One such example of expanded health benefits can be found at PepsiCo (NASD: PEP), which did not offer caregiving benefits prior to COVID-19, and now offers up to 12 weeks’ pay for employees who are unable to work from home but must care for a child who cannot attend in-person school or day care. Additionally, the company increased pay for its frontline workers (i.e., those who produce, transport, or deliver its products) and provides a full 14-day salary for employees who must quarantine because of COVID-19.

Diversity and Inclusion: The killing of George Floyd and the backlash it provoked, along with the growing Black Lives Matter movement, were influential in bringing the topic of Diversity and Inclusion (D&I) even more front and center. D&I efforts are not only morally and ethically significant, but also critically important to the bottom line. Studies show that diverse management teams are 33% more likely to generate better-than-average profits and 70% more likely to capture new markets, as well as generate 19% more revenue from innovation than companies with below-average leadership diversity.

Salesforce (NYSE: CRM) recently instituted new D&I goals, specifically: a commitment to both double the U.S. representation of Black employees in leadership (e.g., VP+) and increase the U.S. representation of Black employees by 50% by the end of 2023. Additionally, the Company will spend $100 million with Black-owned businesses over the next three years and committed to a 25% year-over-year growth in spend with minority-owned businesses.

Training and Development: At a time when technological innovation is in high demand and organizations have had to abruptly adjust to a “work from home” environment, the ability to quickly train and upskill existing employees (rather than having to look outside for new talent) is paramount.

Costco (NASD: COST) is long known for its commitment to employee development and it’s promote-from-within culture; Costco boasts an astonishingly high 94% retention rate, compared to the industry average of 40%. Lower turnover translates into lower cost and can be meaningful to the bottom line.

As ESG and, more specifically, Human Capital Management continue to gain momentum, there are opportunities to get out in front and lead. The ESG concept may be relatively “new,” but many companies are doing a lot more than they are getting credit for or could be doing more to meaningfully strengthen their organization from both a margin and growth profile perspective - as what gets measured, gets done.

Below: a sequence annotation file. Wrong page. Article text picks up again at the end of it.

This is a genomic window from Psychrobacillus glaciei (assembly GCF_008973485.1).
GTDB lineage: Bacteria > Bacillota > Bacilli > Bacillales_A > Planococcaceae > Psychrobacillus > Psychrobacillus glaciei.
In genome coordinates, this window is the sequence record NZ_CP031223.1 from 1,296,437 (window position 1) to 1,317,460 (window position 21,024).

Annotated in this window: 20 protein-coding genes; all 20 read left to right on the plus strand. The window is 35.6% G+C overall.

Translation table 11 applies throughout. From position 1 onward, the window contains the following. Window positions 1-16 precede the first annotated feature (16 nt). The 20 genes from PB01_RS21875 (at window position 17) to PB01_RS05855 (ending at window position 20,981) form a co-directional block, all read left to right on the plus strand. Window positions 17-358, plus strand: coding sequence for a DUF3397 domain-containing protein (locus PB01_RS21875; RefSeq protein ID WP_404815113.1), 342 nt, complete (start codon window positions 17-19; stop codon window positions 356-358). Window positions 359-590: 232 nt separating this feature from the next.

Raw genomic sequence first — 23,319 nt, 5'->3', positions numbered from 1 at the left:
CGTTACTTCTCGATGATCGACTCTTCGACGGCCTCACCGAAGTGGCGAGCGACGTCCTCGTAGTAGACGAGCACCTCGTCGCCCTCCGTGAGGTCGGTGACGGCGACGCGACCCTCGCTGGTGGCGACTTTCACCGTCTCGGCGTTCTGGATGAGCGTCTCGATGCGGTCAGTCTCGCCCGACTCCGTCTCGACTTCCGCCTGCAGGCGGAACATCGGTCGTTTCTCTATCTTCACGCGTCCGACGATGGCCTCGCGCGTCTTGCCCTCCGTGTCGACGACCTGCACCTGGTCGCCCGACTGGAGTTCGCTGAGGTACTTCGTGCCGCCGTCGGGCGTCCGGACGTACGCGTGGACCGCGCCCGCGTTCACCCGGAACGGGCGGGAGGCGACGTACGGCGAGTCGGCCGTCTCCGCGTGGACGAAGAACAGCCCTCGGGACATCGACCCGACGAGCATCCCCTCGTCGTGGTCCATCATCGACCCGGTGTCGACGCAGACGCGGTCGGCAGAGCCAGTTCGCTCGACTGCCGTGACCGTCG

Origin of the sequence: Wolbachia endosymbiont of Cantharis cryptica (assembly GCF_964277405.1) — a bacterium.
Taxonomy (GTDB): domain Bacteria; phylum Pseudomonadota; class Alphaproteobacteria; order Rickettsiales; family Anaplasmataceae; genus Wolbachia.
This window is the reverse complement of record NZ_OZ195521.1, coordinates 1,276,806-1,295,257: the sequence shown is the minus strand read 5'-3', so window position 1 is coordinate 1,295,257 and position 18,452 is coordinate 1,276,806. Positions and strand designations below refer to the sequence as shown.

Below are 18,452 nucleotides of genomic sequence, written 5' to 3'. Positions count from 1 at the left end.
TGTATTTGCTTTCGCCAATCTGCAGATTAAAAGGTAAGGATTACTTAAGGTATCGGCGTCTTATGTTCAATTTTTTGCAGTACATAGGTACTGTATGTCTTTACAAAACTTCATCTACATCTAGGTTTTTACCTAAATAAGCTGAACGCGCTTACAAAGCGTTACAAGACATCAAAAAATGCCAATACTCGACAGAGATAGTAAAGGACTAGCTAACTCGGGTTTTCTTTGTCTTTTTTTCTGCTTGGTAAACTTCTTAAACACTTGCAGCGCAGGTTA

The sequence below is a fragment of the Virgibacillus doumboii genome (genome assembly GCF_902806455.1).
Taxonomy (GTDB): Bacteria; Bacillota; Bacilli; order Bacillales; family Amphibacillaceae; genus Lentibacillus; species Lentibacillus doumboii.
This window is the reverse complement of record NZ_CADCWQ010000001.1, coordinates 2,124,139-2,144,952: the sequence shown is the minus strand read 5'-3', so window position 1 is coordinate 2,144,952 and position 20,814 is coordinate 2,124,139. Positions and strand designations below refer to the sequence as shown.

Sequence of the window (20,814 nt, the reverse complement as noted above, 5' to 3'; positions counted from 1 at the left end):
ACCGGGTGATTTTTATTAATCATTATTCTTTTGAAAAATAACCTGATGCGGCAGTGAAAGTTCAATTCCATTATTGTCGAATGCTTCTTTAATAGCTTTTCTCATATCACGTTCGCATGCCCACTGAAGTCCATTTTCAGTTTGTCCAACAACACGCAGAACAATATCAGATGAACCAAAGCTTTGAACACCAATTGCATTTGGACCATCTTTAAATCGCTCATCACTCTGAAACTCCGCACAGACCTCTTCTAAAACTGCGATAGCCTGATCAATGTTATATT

To kick off planning for 2021 reporting, companies should consider the following criteria:

  1. Ensure the Board of Directors has appointed a Committee to oversee the scope of human capital management. Companies typically place this responsibility upon the Compensation Committee or ESG Committee, if one exists.
  2. Evaluate internal processes and systems for monitoring and updating publicly disclosed metrics, including the annual report / 10-K, proxy statement, corporate responsibility / sustainability report and any supplemental disclosures to determine if additional information should be disclosed to comply with the amended rules.
  3. Focus on materiality. Consider both qualitative objectives and quantitative measures for each area of HCM.
  4. Continuously assess whether the disclosed human capital measures are still the most relevant for managing your business and update or change as needed. Maintaining appropriate controls and processes is critical to effective disclosure.

Without SEC-mandated disclosure metrics, companies can determine the HCM metrics most relevant to their business. With this flexibility, companies should immediately and proactively collect this information in preparation for disclosure. The trailblazers and early adopters have created the benchmark for disclosure. Organizations that embrace HCM will most certainly have a competitive advantage over companies that do not.

Rebecca Corbin is the CEO and Founder of Corbin Advisors.